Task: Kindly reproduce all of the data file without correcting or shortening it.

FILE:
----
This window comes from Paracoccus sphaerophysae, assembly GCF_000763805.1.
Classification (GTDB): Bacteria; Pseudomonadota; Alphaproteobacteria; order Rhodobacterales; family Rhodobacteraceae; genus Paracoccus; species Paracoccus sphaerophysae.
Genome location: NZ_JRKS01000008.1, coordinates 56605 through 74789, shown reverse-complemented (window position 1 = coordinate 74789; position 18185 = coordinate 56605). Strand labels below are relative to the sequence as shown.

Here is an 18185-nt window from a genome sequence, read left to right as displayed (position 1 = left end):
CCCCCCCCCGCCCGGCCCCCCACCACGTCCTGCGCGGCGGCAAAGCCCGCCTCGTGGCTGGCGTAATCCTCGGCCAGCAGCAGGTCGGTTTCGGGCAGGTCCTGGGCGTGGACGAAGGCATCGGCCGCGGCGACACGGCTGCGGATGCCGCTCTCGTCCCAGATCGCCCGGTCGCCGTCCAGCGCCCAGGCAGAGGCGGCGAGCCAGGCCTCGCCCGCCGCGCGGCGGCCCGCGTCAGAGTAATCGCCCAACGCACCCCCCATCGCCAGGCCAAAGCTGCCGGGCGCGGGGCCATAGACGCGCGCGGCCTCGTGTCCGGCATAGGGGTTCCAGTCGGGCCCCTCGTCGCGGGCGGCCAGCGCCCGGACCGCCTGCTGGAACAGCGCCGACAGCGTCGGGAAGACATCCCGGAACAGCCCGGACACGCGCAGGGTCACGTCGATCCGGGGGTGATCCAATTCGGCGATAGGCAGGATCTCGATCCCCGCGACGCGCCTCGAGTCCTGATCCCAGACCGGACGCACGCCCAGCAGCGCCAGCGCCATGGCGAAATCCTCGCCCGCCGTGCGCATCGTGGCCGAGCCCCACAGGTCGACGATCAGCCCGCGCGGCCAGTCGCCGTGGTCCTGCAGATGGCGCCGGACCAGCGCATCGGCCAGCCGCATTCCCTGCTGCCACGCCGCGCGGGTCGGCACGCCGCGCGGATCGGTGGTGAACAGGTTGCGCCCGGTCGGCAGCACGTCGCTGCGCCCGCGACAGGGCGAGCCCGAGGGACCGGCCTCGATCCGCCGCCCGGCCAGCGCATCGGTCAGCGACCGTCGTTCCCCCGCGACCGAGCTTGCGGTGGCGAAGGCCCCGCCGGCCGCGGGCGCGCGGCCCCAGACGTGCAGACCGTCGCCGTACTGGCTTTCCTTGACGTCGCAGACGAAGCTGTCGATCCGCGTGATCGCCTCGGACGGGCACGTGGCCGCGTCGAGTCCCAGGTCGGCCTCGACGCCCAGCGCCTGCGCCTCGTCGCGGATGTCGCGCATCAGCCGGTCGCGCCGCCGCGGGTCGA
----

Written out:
This window comes from Paracoccus sphaerophysae, assembly GCF_000763805.1.
Classification (GTDB): Bacteria; Pseudomonadota; Alphaproteobacteria; order Rhodobacterales; family Rhodobacteraceae; genus Paracoccus; species Paracoccus sphaerophysae.
Genome location: NZ_JRKS01000008.1, coordinates 56605 through 74789, shown reverse-complemented (window position 1 = coordinate 74789; position 18185 = coordinate 56605). Strand labels below are relative to the sequence as shown.

Here is an 18185-nt window from a genome sequence, read left to right as displayed (position 1 = left end):
CCCCCCCCCGCCCGGCCCCCCACCACGTCCTGCGCGGCGGCAAAGCCCGCCTCGTGGCTGGCGTAATCCTCGGCCAGCAGCAGGTCGGTTTCGGGCAGGTCCTGGGCGTGGACGAAGGCATCGGCCGCGGCGACACGGCTGCGGATGCCGCTCTCGTCCCAGATCGCCCGGTCGCCGTCCAGCGCCCAGGCAGAGGCGGCGAGCCAGGCCTCGCCCGCCGCGCGGCGGCCCGCGTCAGAGTAATCGCCCAACGCACCCCCCATCGCCAGGCCAAAGCTGCCGGGCGCGGGGCCATAGACGCGCGCGGCCTCGTGTCCGGCATAGGGGTTCCAGTCGGGCCCCTCGTCGCGGGCGGCCAGCGCCCGGACCGCCTGCTGGAACAGCGCCGACAGCGTCGGGAAGACATCCCGGAACAGCCCGGACACGCGCAGGGTCACGTCGATCCGGGGGTGATCCAATTCGGCGATAGGCAGGATCTCGATCCCCGCGACGCGCCTCGAGTCCTGATCCCAGACCGGACGCACGCCCAGCAGCGCCAGCGCCATGGCGAAATCCTCGCCCGCCGTGCGCATCGTGGCCGAGCCCCACAGGTCGACGATCAGCCCGCGCGGCCAGTCGCCGTGGTCCTGCAGATGGCGCCGGACCAGCGCATCGGCCAGCCGCATTCCCTGCTGCCACGCCGCGCGGGTCGGCACGCCGCGCGGATCGGTGGTGAACAGGTTGCGCCCGGTCGGCAGCACGTCGCTGCGCCCGCGACAGGGCGAGCCCGAGGGACCGGCCTCGATCCGCCGCCCGGCCAGCGCATCGGTCAGCGACCGTCGTTCCCCCGCGACCGAGCTTGCGGTGGCGAAGGCCCCGCCGGCCGCGGGCGCGCGGCCCCAGACGTGCAGACCGTCGCCGTACTGGCTTTCCTTGACGTCGCAGACGAAGCTGTCGATCCGCGTGATCGCCTCGGACGGGCACGTGGCCGCGTCGAGTCCCAGGTCGGCCTCGACGCCCAGCGCCTGCGCCTCGTCGCGGATGTCGCGCATCAGCCGGTCGCGCCGCCGCGGGTCGA